Conferring With Writers Who Don’t Know They’re Writers

I have not always identified as a writer. As a child, I was an aspiring writer for sure–I was going to be the next Ann M. Martin….but make it historical. Maybe Babysitters in Bonnets?   I’ll admit it  needed workshopping.  Somewhere in high school, though, I shifted and I became an incredibly efficient student of writing–not […]

3 Steps Toward Making Space for Dialogue

Last month I started what will (hopefully) be a semester-long series of my attempts to tackle all of the messy, controversial real world happenings with my students in a way that somehow creates space for real dialogue, pushes students to consider other perspectives, but also protects vulnerable voices…and does it in a largely virtual space.  […]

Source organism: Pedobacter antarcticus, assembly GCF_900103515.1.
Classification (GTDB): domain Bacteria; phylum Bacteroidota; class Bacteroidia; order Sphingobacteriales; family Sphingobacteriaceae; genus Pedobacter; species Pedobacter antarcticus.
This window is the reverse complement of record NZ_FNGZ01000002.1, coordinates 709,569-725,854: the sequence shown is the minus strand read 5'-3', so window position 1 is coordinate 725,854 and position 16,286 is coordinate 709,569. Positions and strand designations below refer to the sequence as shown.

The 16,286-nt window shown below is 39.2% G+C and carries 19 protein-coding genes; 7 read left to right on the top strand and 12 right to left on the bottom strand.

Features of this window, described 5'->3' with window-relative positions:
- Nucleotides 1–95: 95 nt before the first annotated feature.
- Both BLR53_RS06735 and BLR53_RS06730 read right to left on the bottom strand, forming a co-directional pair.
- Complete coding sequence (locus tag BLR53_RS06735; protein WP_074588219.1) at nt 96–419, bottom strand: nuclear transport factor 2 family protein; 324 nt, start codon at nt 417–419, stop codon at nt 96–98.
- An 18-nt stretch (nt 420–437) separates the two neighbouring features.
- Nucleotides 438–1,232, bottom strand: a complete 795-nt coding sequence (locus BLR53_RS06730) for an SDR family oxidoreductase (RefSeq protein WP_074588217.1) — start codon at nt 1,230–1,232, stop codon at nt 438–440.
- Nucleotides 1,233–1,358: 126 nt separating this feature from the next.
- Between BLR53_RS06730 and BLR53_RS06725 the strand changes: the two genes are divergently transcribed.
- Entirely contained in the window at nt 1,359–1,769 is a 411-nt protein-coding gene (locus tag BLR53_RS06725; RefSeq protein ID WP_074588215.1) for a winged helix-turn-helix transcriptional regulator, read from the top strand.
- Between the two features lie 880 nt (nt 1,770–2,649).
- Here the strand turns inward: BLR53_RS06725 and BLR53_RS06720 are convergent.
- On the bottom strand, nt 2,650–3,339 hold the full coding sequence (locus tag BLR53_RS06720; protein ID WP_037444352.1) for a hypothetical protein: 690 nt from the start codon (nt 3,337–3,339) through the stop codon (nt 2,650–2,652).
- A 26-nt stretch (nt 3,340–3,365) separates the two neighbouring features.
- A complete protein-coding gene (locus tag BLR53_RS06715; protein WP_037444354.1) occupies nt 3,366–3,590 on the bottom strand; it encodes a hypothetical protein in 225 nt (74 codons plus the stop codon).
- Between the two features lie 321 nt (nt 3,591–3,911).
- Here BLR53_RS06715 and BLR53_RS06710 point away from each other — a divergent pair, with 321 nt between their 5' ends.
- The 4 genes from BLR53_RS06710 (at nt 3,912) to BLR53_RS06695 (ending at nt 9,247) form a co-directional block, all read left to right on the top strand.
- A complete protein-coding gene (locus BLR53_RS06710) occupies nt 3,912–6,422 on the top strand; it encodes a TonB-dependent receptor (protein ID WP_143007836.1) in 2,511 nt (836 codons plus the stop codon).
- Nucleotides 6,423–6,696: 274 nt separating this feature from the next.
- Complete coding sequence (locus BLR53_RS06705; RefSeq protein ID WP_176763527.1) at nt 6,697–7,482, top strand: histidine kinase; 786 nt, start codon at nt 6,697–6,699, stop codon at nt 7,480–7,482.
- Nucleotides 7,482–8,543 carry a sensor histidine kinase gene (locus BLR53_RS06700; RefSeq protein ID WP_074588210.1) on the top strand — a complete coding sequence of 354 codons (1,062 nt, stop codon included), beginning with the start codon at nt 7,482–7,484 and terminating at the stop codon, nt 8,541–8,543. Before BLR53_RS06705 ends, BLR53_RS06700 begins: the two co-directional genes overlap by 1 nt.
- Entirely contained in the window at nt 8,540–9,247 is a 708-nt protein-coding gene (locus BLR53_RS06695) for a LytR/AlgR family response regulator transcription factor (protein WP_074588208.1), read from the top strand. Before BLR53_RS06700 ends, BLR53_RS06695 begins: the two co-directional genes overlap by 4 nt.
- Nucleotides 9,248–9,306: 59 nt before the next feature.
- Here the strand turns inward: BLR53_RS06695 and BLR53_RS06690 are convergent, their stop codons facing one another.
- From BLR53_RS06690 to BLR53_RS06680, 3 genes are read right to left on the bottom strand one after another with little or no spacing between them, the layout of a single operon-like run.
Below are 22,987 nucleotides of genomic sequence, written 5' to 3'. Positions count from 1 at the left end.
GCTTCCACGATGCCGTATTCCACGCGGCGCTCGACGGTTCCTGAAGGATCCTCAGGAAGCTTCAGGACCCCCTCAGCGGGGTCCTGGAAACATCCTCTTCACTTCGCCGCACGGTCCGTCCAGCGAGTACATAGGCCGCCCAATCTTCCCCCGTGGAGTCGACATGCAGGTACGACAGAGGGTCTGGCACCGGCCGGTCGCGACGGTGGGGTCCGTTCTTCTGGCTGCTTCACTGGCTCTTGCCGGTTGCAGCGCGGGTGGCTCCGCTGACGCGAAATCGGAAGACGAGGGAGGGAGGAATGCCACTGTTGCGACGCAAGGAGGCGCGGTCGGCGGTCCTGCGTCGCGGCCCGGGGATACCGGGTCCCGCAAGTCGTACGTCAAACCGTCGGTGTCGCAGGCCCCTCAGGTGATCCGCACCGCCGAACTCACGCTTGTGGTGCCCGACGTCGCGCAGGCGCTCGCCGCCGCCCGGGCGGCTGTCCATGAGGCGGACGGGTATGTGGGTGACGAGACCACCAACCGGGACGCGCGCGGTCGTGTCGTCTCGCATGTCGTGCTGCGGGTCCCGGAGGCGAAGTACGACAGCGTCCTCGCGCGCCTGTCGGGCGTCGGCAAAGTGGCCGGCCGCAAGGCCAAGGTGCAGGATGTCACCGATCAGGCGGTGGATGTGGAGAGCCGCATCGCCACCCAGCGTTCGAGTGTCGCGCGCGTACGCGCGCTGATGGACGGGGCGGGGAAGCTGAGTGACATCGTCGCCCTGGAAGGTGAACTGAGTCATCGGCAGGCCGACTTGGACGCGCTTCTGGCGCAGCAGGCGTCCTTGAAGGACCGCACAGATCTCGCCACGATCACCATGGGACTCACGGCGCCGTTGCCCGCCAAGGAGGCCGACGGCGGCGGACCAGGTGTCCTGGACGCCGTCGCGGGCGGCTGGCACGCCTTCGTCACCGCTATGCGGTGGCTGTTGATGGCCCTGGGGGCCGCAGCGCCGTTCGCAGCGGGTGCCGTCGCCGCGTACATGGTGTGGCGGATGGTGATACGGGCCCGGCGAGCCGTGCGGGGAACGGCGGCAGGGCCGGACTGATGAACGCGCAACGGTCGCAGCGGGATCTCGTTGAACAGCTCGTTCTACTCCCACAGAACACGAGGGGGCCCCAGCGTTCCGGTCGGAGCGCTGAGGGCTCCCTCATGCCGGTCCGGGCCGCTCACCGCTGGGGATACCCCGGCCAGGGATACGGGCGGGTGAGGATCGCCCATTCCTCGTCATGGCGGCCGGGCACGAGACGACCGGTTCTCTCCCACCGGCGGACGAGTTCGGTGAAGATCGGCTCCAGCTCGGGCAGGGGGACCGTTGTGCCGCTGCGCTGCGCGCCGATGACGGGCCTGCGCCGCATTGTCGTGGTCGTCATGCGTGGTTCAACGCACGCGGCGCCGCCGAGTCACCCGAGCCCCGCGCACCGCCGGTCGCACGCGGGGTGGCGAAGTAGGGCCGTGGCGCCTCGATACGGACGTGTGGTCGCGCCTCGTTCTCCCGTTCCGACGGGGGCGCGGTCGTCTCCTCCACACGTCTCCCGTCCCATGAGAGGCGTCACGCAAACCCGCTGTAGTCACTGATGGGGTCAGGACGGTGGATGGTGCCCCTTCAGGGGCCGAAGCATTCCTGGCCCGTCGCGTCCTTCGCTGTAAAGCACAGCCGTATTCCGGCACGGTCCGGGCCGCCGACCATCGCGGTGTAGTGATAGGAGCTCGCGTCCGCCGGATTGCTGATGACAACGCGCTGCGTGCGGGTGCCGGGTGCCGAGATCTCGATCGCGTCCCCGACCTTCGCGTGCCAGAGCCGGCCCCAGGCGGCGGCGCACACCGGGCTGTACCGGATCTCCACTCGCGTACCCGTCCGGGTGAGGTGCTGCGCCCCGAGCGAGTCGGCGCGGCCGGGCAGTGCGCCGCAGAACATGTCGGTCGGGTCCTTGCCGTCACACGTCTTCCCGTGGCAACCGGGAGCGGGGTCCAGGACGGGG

Arugment, Research and Rhetoric in an Angry World

I wasn’t expecting to start my 19th year teaching feeling this unprepared. Not the juggling of virtual and  face-to-face hybrid teaching–I’ll bungle my way through that chaos, and it will be fine (right? Somebody assure me it will be fine).  No, my feelings of unpreparedness come from all the other chaos in the world: racial […]

Mini Conferences, Major Payoffs: Why You Should Confer About Low Stakes Writing

We are back with another buddy post! The more we talk about what building authentic relationships with our writers looks like in our classrooms, the more we realize we have similar strategies that work with our different populations.  This month we’re tackling low stakes writing and how we use it to create a culture of […]